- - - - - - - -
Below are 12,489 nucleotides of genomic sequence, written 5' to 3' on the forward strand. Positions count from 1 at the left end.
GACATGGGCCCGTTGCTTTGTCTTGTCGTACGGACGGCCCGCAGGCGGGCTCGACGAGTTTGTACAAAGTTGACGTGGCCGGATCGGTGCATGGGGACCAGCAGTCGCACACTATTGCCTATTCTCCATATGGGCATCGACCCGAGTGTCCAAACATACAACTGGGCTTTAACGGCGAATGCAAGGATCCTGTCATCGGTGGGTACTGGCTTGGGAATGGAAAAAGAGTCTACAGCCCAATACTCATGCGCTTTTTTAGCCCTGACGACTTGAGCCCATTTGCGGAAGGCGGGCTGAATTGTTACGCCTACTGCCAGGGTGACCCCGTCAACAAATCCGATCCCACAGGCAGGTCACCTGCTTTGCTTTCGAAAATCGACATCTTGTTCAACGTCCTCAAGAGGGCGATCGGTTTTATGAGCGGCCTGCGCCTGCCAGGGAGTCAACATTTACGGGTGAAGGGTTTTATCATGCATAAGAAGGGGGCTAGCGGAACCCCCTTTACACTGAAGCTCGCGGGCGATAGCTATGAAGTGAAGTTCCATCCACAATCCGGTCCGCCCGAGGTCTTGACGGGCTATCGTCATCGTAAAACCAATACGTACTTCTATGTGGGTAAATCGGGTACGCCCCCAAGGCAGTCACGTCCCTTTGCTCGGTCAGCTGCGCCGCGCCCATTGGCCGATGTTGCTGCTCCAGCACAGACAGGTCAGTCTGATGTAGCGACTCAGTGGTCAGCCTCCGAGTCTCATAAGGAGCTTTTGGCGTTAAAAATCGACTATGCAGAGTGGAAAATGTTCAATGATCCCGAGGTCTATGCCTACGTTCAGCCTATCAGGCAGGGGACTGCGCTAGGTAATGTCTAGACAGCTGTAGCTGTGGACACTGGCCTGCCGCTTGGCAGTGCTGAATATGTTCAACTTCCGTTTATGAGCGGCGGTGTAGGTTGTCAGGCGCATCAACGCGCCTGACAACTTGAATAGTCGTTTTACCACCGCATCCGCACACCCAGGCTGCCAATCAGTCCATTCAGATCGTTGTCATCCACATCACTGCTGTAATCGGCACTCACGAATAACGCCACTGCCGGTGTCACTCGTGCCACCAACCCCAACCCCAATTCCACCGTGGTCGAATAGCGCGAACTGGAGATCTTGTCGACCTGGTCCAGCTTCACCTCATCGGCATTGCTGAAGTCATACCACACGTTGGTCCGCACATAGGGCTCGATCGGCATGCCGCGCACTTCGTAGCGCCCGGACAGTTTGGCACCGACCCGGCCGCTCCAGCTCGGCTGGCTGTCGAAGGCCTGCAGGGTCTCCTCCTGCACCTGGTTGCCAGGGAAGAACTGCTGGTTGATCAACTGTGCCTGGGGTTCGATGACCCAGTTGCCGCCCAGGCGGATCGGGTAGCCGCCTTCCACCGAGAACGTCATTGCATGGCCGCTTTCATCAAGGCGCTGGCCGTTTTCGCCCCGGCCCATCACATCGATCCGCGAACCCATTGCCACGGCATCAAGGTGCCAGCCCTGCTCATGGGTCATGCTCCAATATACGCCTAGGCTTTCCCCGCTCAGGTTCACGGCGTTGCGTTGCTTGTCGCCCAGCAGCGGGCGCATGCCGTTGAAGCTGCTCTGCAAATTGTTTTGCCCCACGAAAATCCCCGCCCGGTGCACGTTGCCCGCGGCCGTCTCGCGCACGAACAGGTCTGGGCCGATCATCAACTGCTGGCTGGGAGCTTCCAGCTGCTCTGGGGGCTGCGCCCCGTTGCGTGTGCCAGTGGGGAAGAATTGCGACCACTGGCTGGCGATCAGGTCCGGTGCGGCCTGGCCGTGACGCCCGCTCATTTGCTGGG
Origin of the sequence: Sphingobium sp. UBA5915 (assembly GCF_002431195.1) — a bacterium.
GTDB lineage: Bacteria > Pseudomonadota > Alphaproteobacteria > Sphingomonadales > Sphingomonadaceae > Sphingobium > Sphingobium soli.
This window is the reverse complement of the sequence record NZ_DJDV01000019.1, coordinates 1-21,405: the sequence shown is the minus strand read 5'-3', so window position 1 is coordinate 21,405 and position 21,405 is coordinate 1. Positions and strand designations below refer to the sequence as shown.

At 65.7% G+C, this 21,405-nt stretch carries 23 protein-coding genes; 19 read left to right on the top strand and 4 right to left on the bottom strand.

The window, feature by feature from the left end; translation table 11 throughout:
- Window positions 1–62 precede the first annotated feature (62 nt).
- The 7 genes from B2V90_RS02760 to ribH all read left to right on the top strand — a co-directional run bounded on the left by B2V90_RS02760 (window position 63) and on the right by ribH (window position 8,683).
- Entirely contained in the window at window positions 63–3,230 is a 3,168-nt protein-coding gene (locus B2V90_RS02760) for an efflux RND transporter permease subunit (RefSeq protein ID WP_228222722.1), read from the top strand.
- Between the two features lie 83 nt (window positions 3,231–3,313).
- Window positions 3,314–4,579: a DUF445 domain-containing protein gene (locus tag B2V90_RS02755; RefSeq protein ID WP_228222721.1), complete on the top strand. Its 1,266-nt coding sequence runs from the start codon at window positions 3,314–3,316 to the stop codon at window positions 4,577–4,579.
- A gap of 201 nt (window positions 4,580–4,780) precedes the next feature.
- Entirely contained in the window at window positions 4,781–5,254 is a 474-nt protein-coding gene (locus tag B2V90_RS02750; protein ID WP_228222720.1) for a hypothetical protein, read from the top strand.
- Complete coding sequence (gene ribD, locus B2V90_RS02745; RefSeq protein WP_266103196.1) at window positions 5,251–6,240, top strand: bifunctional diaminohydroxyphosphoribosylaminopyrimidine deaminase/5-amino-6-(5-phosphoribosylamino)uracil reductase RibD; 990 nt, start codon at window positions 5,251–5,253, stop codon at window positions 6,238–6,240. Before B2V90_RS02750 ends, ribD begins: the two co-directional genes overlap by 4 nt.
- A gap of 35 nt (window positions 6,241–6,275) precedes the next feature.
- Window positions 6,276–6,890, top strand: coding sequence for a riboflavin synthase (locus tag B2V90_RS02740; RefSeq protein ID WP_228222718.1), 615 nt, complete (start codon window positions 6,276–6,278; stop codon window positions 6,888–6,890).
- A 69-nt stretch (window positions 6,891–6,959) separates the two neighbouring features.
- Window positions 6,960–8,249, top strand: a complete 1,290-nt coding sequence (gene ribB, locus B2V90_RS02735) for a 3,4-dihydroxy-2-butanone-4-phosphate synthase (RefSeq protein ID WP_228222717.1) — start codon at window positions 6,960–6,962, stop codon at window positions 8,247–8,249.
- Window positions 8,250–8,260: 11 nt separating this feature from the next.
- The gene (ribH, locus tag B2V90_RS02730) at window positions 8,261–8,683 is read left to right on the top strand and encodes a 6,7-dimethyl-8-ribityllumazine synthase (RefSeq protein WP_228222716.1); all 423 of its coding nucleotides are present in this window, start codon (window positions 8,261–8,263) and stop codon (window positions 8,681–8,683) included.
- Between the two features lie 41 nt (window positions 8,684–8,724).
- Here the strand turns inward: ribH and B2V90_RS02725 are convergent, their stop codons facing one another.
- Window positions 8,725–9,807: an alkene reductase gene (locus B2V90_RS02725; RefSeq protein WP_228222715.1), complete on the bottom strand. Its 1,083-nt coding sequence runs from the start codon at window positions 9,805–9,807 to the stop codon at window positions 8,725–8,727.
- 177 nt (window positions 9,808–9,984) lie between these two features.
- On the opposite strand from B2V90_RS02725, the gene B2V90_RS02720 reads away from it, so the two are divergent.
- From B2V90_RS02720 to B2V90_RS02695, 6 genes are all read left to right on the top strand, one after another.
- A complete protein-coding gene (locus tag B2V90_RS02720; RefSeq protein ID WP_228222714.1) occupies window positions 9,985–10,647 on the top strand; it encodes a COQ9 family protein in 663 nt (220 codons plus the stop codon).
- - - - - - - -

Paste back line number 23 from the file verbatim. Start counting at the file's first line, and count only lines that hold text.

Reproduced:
- Here the strand turns inward: ribH and B2V90_RS02725 are convergent, their stop codons facing one another.